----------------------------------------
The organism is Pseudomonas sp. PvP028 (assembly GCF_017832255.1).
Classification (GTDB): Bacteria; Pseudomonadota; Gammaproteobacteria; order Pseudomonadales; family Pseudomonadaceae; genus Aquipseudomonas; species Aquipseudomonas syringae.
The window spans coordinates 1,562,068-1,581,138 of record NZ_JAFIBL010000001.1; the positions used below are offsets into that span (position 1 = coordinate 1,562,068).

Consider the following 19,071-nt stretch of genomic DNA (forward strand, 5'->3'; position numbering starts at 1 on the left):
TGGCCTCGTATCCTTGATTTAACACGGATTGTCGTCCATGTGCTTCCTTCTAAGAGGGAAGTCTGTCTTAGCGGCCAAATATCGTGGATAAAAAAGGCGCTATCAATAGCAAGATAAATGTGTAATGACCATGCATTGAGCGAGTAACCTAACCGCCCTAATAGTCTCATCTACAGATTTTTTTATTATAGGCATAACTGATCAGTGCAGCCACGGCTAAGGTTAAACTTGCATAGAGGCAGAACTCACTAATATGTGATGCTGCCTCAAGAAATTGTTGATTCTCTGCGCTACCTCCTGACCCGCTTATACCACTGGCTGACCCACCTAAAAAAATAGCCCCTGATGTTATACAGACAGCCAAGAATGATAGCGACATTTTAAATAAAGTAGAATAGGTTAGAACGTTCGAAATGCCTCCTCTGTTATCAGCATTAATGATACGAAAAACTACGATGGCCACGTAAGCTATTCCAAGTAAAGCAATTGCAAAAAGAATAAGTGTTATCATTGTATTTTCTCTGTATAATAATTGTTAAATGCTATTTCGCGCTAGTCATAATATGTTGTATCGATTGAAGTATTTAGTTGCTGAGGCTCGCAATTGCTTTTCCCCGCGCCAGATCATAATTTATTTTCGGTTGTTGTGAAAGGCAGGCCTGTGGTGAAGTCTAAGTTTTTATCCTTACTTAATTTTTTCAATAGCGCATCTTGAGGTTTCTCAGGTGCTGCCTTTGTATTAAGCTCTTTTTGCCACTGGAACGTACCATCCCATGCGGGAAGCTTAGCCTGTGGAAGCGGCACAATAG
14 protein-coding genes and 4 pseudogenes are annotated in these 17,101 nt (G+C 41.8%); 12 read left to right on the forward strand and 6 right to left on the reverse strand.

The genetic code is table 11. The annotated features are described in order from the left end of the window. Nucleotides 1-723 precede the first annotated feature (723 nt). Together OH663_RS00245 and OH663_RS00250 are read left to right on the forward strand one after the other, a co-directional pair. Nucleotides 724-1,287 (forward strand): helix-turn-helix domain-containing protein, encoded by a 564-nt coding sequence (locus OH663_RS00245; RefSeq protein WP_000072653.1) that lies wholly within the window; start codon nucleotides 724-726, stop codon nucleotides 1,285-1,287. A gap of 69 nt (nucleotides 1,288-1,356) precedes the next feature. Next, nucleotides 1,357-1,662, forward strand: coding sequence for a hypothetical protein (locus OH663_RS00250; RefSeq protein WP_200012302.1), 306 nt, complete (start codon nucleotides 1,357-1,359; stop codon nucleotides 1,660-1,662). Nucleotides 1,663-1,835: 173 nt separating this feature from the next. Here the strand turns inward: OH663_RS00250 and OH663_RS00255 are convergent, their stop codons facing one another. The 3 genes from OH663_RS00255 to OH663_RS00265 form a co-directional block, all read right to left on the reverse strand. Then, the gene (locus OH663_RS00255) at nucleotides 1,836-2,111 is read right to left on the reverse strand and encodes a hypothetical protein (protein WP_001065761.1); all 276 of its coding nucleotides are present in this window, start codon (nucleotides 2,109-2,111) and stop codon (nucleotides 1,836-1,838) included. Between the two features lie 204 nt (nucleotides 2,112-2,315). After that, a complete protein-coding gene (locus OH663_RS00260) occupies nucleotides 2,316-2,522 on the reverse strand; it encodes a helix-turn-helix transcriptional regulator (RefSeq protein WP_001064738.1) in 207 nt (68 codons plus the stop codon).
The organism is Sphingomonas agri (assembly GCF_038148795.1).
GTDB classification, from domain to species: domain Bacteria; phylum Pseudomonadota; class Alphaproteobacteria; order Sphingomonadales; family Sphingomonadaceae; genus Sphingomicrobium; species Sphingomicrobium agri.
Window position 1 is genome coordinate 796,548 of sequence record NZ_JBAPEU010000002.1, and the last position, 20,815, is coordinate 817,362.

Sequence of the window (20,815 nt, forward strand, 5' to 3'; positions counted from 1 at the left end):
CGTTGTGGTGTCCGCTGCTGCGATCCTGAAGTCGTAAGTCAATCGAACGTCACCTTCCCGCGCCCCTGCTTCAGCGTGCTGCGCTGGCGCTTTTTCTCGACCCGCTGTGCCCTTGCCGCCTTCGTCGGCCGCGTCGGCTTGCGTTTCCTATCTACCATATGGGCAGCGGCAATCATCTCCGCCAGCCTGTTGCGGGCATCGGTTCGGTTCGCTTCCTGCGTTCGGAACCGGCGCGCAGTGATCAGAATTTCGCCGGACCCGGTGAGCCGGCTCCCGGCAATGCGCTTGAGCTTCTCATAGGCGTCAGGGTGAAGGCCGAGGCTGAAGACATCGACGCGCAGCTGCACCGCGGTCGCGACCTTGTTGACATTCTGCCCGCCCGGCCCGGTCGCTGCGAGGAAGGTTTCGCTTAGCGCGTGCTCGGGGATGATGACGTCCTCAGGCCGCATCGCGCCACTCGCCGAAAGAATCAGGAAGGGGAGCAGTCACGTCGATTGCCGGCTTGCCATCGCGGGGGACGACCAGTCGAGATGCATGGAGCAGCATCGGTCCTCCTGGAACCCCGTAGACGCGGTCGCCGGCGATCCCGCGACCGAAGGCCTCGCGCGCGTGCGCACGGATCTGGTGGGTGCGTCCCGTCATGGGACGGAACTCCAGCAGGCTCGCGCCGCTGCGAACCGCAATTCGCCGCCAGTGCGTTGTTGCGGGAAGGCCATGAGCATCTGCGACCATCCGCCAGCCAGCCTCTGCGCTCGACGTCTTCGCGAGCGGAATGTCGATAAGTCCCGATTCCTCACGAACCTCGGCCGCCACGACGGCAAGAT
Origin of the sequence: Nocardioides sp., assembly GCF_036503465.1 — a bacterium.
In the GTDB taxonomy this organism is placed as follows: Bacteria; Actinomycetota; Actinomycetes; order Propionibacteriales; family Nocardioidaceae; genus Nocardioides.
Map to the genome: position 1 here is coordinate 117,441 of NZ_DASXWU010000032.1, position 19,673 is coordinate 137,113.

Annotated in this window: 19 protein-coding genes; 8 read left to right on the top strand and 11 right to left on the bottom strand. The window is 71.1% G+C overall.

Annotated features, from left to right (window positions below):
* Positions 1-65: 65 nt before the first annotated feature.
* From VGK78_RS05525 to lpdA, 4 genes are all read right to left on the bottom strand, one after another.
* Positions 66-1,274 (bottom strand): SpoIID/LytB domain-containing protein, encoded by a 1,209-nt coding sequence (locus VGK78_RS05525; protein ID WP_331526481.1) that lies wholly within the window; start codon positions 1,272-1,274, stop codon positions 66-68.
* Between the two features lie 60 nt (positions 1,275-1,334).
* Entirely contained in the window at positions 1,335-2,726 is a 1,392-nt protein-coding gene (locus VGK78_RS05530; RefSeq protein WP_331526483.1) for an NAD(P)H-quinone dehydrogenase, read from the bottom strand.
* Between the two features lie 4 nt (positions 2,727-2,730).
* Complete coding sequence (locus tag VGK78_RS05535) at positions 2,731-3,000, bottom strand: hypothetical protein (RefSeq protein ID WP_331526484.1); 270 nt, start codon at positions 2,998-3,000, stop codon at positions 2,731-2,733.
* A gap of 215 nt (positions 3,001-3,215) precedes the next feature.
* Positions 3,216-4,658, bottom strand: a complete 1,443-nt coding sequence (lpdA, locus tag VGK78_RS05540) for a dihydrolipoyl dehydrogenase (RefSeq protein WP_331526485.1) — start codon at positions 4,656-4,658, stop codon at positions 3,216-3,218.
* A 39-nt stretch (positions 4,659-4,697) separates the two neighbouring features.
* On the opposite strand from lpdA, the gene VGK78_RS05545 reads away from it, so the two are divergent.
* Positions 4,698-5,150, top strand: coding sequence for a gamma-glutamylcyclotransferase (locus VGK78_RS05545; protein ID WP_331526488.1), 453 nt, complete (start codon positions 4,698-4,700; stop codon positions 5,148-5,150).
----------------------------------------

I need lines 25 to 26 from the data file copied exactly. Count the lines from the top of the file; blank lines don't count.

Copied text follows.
* A gap of 215 nt (positions 3,001-3,215) precedes the next feature.
* Positions 3,216-4,658, bottom strand: a complete 1,443-nt coding sequence (lpdA, locus tag VGK78_RS05540) for a dihydrolipoyl dehydrogenase (RefSeq protein WP_331526485.1) — start codon at positions 4,656-4,658, stop codon at positions 3,216-3,218.